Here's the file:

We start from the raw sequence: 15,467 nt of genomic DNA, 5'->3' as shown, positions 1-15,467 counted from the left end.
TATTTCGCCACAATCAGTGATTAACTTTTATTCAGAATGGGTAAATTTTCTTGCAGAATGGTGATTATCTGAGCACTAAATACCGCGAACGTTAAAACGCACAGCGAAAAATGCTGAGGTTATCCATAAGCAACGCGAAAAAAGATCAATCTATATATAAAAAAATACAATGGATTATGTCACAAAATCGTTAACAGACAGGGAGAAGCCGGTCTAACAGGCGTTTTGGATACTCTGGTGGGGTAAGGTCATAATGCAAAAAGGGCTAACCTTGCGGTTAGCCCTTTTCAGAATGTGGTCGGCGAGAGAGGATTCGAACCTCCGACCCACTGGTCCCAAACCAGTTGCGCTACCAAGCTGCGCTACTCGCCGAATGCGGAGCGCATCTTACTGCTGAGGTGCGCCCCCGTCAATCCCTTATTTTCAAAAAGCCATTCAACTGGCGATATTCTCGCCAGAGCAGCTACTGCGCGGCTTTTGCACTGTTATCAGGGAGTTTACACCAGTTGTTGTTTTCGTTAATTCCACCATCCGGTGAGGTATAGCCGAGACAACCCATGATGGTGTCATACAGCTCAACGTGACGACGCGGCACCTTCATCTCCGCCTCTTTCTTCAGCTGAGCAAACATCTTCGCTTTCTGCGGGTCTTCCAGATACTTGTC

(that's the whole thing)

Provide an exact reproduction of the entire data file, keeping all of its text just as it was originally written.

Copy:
We start from the raw sequence: 15,467 nt of genomic DNA, 5'->3' as shown, positions 1-15,467 counted from the left end.
TATTTCGCCACAATCAGTGATTAACTTTTATTCAGAATGGGTAAATTTTCTTGCAGAATGGTGATTATCTGAGCACTAAATACCGCGAACGTTAAAACGCACAGCGAAAAATGCTGAGGTTATCCATAAGCAACGCGAAAAAAGATCAATCTATATATAAAAAAATACAATGGATTATGTCACAAAATCGTTAACAGACAGGGAGAAGCCGGTCTAACAGGCGTTTTGGATACTCTGGTGGGGTAAGGTCATAATGCAAAAAGGGCTAACCTTGCGGTTAGCCCTTTTCAGAATGTGGTCGGCGAGAGAGGATTCGAACCTCCGACCCACTGGTCCCAAACCAGTTGCGCTACCAAGCTGCGCTACTCGCCGAATGCGGAGCGCATCTTACTGCTGAGGTGCGCCCCCGTCAATCCCTTATTTTCAAAAAGCCATTCAACTGGCGATATTCTCGCCAGAGCAGCTACTGCGCGGCTTTTGCACTGTTATCAGGGAGTTTACACCAGTTGTTGTTTTCGTTAATTCCACCATCCGGTGAGGTATAGCCGAGACAACCCATGATGGTGTCATACAGCTCAACGTGACGACGCGGCACCTTCATCTCCGCCTCTTTCTTCAGCTGAGCAAACATCTTCGCTTTCTGCGGGTCTTCCAGATACTTGTC